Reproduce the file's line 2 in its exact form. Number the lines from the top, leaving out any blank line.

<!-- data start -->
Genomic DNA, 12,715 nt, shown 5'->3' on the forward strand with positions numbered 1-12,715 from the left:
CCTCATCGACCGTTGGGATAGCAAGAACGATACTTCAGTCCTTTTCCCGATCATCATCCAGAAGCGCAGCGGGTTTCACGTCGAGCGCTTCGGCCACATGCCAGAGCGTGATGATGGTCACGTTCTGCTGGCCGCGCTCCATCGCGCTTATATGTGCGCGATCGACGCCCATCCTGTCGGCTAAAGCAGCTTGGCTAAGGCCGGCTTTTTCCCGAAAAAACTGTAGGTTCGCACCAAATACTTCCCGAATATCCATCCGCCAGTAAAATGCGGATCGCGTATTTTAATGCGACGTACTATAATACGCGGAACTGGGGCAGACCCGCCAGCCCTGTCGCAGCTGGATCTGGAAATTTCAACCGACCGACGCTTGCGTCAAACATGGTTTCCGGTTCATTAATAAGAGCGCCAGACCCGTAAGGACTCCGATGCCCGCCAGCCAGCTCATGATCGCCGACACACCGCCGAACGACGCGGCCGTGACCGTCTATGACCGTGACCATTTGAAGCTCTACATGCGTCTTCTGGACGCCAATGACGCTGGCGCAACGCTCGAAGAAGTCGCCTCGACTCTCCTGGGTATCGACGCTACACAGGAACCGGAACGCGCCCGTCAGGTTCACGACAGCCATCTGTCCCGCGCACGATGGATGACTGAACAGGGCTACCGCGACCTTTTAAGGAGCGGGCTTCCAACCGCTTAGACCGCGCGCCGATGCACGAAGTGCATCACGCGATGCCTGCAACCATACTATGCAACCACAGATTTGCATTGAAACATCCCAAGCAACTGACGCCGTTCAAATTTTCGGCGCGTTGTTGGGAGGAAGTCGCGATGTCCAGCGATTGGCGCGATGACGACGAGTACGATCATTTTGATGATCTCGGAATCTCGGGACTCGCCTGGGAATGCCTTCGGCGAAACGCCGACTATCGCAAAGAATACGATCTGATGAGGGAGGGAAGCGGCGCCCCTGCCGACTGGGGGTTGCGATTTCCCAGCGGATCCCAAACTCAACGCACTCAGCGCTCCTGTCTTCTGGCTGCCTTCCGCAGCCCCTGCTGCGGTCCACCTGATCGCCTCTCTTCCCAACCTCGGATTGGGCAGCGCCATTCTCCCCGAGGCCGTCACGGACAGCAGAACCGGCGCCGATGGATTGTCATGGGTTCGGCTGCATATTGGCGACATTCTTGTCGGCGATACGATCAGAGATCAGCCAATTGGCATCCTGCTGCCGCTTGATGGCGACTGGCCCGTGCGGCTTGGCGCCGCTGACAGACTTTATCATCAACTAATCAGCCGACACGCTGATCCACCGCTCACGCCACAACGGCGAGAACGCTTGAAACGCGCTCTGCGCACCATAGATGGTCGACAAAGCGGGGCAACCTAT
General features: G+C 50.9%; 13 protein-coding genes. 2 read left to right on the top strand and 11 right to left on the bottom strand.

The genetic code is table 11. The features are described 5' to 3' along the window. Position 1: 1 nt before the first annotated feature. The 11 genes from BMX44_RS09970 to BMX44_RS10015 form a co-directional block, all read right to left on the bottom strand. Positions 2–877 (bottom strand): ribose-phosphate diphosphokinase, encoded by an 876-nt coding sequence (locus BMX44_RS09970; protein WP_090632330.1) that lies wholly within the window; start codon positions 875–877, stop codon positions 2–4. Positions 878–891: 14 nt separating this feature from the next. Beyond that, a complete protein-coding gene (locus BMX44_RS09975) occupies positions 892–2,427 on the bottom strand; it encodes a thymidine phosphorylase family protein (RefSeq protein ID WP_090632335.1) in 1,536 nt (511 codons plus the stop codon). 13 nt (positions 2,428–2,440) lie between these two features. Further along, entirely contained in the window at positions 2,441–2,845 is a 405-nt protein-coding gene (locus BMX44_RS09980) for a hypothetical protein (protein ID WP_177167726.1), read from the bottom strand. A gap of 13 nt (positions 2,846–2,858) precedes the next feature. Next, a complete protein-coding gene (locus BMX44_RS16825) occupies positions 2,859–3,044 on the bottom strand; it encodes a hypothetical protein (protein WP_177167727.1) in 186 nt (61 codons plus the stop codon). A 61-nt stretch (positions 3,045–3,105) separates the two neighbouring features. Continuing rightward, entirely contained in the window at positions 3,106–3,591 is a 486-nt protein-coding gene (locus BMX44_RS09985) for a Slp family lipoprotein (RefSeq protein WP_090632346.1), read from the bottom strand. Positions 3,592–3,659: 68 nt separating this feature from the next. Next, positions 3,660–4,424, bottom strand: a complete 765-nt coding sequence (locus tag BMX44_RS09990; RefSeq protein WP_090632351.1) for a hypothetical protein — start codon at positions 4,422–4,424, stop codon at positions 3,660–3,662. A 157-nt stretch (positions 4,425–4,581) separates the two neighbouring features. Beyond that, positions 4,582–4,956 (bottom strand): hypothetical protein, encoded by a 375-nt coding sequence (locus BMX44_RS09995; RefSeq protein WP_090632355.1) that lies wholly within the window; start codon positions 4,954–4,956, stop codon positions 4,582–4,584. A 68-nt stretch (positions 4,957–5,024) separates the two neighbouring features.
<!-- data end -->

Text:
CCTCATCGACCGTTGGGATAGCAAGAACGATACTTCAGTCCTTTTCCCGATCATCATCCAGAAGCGCAGCGGGTTTCACGTCGAGCGCTTCGGCCACATGCCAGAGCGTGATGATGGTCACGTTCTGCTGGCCGCGCTCCATCGCGCTTATATGTGCGCGATCGACGCCCATCCTGTCGGCTAAAGCAGCTTGGCTAAGGCCGGCTTTTTCCCGAAAAAACTGTAGGTTCGCACCAAATACTTCCCGAATATCCATCCGCCAGTAAAATGCGGATCGCGTATTTTAATGCGACGTACTATAATACGCGGAACTGGGGCAGACCCGCCAGCCCTGTCGCAGCTGGATCTGGAAATTTCAACCGACCGACGCTTGCGTCAAACATGGTTTCCGGTTCATTAATAAGAGCGCCAGACCCGTAAGGACTCCGATGCCCGCCAGCCAGCTCATGATCGCCGACACACCGCCGAACGACGCGGCCGTGACCGTCTATGACCGTGACCATTTGAAGCTCTACATGCGTCTTCTGGACGCCAATGACGCTGGCGCAACGCTCGAAGAAGTCGCCTCGACTCTCCTGGGTATCGACGCTACACAGGAACCGGAACGCGCCCGTCAGGTTCACGACAGCCATCTGTCCCGCGCACGATGGATGACTGAACAGGGCTACCGCGACCTTTTAAGGAGCGGGCTTCCAACCGCTTAGACCGCGCGCCGATGCACGAAGTGCATCACGCGATGCCTGCAACCATACTATGCAACCACAGATTTGCATTGAAACATCCCAAGCAACTGACGCCGTTCAAATTTTCGGCGCGTTGTTGGGAGGAAGTCGCGATGTCCAGCGATTGGCGCGATGACGACGAGTACGATCATTTTGATGATCTCGGAATCTCGGGACTCGCCTGGGAATGCCTTCGGCGAAACGCCGACTATCGCAAAGAATACGATCTGATGAGGGAGGGAAGCGGCGCCCCTGCCGACTGGGGGTTGCGATTTCCCAGCGGATCCCAAACTCAACGCACTCAGCGCTCCTGTCTTCTGGCTGCCTTCCGCAGCCCCTGCTGCGGTCCACCTGATCGCCTCTCTTCCCAACCTCGGATTGGGCAGCGCCATTCTCCCCGAGGCCGTCACGGACAGCAGAACCGGCGCCGATGGATTGTCATGGGTTCGGCTGCATATTGGCGACATTCTTGTCGGCGATACGATCAGAGATCAGCCAATTGGCATCCTGCTGCCGCTTGATGGCGACTGGCCCGTGCGGCTTGGCGCCGCTGACAGACTTTATCATCAACTAATCAGCCGACACGCTGATCCACCGCTCACGCCACAACGGCGAGAACGCTTGAAACGCGCTCTGCGCACCATAGATGGTCGACAAAGCGGGGCAACCTAT